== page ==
> body.  Alternative medicine seems to focus more on things like chi
> points and other strangeness which appear to be bodily manifestations
> of "spiritual" conditions.  I mean seriously, look at what these folks
> are claiming as to HOW it works.
> Eitherway, the Placebo effect appears to be the only one I know of
> that works on the mind body connection, which is the most important,
> IMHO since it's what allows us to "feel" better.  Placebo effects
> appear to be in the same kind of category as Laughter which is
> actually documented to increase the speed of recovery.
> I guess this whole thing could be summed up by simply saying... "Don't
> knock it (placebo) until you've tried it".
> Also don't take this wrong, since yes I do believe modern medicine
> does have it's place, if I break my leg or some other quantifiable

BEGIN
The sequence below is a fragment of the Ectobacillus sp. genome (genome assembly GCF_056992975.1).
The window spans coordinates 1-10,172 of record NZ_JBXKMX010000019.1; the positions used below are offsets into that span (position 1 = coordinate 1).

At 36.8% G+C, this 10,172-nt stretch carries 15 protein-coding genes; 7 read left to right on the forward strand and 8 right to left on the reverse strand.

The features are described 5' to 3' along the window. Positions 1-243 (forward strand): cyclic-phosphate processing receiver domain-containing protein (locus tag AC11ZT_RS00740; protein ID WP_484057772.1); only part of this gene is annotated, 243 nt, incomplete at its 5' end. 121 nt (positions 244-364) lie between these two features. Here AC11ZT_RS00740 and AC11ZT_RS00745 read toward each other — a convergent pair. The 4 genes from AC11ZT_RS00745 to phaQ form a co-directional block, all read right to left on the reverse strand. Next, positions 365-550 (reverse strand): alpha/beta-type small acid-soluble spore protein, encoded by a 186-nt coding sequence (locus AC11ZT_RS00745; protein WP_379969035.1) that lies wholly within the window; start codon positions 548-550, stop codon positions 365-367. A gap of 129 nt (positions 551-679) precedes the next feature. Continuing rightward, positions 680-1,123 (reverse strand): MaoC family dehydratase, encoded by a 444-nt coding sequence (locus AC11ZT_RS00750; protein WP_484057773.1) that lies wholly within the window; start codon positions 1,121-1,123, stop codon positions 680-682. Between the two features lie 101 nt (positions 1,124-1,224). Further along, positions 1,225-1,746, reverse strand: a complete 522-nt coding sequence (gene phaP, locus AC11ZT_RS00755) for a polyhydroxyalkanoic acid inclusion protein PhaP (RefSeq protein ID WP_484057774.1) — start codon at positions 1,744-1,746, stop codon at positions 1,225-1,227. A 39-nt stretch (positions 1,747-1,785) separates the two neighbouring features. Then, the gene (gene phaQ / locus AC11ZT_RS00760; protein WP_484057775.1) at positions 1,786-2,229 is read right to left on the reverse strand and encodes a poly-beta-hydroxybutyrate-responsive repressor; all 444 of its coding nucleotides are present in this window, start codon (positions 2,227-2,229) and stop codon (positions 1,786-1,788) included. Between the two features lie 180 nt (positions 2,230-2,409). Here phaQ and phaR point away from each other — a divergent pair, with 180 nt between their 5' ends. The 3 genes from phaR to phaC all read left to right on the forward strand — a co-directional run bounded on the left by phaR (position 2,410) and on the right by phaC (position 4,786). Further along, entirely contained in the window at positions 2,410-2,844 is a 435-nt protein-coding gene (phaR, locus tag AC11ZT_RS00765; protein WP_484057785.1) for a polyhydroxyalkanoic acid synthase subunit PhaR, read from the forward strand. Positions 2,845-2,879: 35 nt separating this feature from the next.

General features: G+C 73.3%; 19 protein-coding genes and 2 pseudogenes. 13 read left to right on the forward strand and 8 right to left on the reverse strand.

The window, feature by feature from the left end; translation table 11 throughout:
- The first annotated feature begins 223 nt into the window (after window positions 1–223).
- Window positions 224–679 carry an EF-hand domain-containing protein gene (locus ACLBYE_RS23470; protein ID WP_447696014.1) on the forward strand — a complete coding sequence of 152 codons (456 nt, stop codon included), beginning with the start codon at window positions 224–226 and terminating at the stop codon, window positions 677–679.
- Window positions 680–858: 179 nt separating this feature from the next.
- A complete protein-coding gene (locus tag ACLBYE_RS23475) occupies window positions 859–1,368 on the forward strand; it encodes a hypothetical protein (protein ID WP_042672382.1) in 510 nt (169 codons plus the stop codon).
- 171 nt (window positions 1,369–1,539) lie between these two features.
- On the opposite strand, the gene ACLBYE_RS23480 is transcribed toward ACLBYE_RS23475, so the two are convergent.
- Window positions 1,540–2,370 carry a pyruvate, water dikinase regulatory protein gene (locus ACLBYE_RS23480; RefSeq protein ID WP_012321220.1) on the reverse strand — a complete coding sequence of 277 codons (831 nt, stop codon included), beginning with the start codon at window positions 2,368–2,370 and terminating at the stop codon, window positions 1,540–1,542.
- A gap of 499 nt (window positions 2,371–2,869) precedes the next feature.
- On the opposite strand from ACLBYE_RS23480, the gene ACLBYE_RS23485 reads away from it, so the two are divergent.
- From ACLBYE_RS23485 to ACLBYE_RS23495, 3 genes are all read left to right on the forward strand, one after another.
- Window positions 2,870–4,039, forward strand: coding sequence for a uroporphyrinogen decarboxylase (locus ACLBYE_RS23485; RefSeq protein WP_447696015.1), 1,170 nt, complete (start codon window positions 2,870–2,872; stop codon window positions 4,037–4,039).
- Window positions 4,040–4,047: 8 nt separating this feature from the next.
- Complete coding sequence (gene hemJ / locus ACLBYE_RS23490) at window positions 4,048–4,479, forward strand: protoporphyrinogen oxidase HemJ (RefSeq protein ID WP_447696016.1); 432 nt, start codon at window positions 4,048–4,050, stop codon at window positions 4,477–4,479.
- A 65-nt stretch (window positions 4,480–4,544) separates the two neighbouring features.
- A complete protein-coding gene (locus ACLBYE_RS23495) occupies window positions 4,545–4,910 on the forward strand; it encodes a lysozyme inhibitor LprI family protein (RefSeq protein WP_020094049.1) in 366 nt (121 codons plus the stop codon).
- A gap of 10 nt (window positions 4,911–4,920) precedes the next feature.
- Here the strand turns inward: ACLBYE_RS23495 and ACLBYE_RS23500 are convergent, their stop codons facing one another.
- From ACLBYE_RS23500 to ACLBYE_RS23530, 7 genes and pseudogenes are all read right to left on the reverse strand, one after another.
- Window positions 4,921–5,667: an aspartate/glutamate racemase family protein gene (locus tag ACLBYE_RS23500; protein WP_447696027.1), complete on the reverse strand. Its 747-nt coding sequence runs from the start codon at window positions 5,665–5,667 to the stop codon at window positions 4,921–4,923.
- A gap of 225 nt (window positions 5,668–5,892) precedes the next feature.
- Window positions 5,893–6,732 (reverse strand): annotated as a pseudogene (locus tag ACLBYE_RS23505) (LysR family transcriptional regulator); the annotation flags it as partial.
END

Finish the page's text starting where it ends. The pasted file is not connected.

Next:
> physical condition then modern medicine really shines.
> Regards,
> On 9/1/06, Shane Hathaway <shane at hathawaymix.org> wrote:
> > Bradley Dorner wrote:
> > > Placebo, If the Md's with their science come back to
> > > me and ask how this happened. You weren't suppose to
> > > get better. Then I say hurray! If this happened once
> > > then I say possibly. If it happened twice then I say
> > > interesting. If this has been happening for 30 years,
> > > which in my case it has. Then throw the word placebo
> > > out the window.
> >
> > I agree.  IMHO the idea that alternative medicine is nothing but a
> > placebo is foolish.  Even if the effect of alternative medicine is
> > purely mental, and the practitioners are doing nothing but encouraging
> > the patients to get better on their own, then alternative medicine could
> > be considered a tactile form of psychiatry.  Chiropractors clearly make
> > people feel better, regardless of whether the main effect is mental or
> > physical, so you can't argue that they provide no valuable service.
> >
> > You can, however, debate whether medical insurance should cover regular
> > chiropractic services.  I'd be interested in that.  Not here though. ;-)
> >
> > Shane
> >
> >